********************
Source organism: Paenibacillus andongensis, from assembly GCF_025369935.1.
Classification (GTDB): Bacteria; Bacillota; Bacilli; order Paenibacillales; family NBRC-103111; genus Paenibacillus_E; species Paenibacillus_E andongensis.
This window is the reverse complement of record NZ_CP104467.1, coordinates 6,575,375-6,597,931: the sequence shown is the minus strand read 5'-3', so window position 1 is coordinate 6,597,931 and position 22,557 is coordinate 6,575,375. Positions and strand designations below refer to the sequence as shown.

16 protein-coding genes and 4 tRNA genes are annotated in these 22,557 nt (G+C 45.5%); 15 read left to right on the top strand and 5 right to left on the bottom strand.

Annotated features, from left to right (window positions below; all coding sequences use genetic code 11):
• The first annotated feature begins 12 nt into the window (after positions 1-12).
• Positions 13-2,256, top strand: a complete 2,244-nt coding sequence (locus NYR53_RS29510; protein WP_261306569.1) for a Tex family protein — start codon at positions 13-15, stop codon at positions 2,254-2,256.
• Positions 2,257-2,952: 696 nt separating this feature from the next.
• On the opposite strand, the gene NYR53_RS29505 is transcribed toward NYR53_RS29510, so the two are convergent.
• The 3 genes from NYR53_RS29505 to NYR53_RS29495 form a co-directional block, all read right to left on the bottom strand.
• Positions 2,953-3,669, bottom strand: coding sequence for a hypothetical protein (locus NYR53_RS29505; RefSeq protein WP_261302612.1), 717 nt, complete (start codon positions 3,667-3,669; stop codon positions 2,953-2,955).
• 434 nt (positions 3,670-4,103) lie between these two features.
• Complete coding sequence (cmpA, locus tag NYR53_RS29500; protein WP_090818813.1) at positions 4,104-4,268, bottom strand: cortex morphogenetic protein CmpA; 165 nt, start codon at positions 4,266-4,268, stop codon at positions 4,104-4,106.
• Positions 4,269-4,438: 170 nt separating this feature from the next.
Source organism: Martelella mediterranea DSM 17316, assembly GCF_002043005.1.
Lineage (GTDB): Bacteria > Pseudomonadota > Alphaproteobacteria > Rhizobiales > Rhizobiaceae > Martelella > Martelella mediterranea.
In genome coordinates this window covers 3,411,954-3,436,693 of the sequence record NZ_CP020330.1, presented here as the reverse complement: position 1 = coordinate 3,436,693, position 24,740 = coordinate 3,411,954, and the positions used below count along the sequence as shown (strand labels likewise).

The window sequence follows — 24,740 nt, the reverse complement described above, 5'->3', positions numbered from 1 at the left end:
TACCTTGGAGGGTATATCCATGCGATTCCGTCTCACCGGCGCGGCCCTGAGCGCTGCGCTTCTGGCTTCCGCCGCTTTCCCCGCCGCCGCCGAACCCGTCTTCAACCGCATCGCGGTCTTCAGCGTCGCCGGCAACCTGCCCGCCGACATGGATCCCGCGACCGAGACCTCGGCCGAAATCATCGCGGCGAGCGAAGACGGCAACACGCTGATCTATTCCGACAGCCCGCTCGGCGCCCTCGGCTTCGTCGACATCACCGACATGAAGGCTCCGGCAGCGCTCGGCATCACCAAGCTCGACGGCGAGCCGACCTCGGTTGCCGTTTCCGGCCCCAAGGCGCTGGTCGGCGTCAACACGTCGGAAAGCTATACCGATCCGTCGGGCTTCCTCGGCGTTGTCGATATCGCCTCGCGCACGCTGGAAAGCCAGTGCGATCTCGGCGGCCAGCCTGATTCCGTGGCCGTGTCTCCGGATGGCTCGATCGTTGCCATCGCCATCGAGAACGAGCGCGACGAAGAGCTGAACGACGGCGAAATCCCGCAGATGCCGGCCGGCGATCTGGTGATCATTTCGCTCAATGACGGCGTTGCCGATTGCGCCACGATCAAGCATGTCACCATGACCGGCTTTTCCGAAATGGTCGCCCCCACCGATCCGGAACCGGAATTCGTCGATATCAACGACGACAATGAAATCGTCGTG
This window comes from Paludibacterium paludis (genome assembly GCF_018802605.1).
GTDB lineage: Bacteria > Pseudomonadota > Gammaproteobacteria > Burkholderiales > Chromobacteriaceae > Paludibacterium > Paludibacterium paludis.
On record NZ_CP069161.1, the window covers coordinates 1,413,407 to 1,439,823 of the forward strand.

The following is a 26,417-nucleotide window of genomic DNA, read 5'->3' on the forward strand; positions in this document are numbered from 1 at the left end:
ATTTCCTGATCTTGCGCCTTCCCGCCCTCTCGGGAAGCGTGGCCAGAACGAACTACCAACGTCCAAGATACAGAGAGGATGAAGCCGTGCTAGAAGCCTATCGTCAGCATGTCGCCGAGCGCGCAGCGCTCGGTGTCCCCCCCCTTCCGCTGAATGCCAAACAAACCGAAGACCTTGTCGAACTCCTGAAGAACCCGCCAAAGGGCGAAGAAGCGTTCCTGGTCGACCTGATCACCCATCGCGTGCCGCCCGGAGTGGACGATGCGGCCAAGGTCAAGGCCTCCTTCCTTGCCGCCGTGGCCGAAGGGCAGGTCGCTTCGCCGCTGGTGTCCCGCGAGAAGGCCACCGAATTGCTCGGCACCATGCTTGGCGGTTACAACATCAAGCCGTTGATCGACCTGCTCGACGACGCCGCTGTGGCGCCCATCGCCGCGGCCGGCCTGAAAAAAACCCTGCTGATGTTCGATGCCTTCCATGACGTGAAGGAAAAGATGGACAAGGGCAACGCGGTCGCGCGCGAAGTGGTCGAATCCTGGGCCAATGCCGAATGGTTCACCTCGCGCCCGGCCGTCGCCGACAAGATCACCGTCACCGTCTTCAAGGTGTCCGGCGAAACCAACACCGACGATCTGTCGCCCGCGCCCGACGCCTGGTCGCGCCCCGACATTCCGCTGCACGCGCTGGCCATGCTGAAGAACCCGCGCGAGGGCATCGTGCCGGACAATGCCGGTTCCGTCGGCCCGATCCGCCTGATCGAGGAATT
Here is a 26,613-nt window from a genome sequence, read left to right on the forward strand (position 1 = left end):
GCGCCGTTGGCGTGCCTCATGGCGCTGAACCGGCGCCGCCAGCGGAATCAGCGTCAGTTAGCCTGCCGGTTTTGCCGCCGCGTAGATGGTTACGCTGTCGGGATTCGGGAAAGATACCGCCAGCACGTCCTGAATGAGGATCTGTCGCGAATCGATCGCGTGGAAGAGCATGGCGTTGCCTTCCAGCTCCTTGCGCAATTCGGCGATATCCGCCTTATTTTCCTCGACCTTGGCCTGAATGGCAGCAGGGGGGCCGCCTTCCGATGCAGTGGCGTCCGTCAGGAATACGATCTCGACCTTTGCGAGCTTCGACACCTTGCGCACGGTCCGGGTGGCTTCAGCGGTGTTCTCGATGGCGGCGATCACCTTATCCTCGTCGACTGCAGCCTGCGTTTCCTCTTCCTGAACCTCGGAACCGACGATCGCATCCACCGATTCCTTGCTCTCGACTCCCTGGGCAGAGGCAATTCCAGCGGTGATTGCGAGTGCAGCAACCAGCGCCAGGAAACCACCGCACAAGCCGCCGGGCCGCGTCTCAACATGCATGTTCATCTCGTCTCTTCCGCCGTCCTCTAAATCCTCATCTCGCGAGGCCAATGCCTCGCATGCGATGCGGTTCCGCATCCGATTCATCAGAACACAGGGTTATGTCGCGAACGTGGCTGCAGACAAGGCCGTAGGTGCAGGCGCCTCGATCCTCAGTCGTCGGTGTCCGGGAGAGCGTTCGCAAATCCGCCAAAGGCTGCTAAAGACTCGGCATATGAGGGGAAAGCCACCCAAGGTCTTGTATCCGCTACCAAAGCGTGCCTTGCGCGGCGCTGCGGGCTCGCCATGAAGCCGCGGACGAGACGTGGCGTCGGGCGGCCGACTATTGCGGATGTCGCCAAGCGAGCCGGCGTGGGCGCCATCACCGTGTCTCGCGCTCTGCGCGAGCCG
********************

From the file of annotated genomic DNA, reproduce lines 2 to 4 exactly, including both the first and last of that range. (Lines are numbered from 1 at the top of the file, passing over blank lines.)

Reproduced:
Classification (GTDB): Bacteria; Bacillota; Bacilli; order Paenibacillales; family NBRC-103111; genus Paenibacillus_E; species Paenibacillus_E andongensis.
This window is the reverse complement of record NZ_CP104467.1, coordinates 6,575,375-6,597,931: the sequence shown is the minus strand read 5'-3', so window position 1 is coordinate 6,597,931 and position 22,557 is coordinate 6,575,375. Positions and strand designations below refer to the sequence as shown.

16 protein-coding genes and 4 tRNA genes are annotated in these 22,557 nt (G+C 45.5%); 15 read left to right on the top strand and 5 right to left on the bottom strand.